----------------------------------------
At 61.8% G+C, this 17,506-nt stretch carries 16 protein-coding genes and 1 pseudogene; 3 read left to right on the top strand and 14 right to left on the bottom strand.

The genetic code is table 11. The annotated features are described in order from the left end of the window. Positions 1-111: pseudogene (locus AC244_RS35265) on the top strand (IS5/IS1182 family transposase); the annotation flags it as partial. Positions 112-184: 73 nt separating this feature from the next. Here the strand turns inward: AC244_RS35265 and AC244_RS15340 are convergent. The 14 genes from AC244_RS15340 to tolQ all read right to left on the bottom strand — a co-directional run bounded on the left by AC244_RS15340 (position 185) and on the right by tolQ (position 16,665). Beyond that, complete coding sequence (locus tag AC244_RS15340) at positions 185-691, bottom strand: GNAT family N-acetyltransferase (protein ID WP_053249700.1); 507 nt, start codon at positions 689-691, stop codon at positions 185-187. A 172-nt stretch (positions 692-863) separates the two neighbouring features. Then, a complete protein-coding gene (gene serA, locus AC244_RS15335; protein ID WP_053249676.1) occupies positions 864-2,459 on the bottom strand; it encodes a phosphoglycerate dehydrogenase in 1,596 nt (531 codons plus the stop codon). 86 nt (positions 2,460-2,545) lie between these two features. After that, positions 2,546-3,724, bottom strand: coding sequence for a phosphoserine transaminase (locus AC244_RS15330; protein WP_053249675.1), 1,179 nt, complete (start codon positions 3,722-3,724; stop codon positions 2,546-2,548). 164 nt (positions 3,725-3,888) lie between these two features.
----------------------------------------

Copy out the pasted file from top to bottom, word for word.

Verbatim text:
At 61.8% G+C, this 17,506-nt stretch carries 16 protein-coding genes and 1 pseudogene; 3 read left to right on the top strand and 14 right to left on the bottom strand.

The genetic code is table 11. The annotated features are described in order from the left end of the window. Positions 1-111: pseudogene (locus AC244_RS35265) on the top strand (IS5/IS1182 family transposase); the annotation flags it as partial. Positions 112-184: 73 nt separating this feature from the next. Here the strand turns inward: AC244_RS35265 and AC244_RS15340 are convergent. The 14 genes from AC244_RS15340 to tolQ all read right to left on the bottom strand — a co-directional run bounded on the left by AC244_RS15340 (position 185) and on the right by tolQ (position 16,665). Beyond that, complete coding sequence (locus tag AC244_RS15340) at positions 185-691, bottom strand: GNAT family N-acetyltransferase (protein ID WP_053249700.1); 507 nt, start codon at positions 689-691, stop codon at positions 185-187. A 172-nt stretch (positions 692-863) separates the two neighbouring features. Then, a complete protein-coding gene (gene serA, locus AC244_RS15335; protein ID WP_053249676.1) occupies positions 864-2,459 on the bottom strand; it encodes a phosphoglycerate dehydrogenase in 1,596 nt (531 codons plus the stop codon). 86 nt (positions 2,460-2,545) lie between these two features. After that, positions 2,546-3,724, bottom strand: coding sequence for a phosphoserine transaminase (locus AC244_RS15330; protein WP_053249675.1), 1,179 nt, complete (start codon positions 3,722-3,724; stop codon positions 2,546-2,548). 164 nt (positions 3,725-3,888) lie between these two features.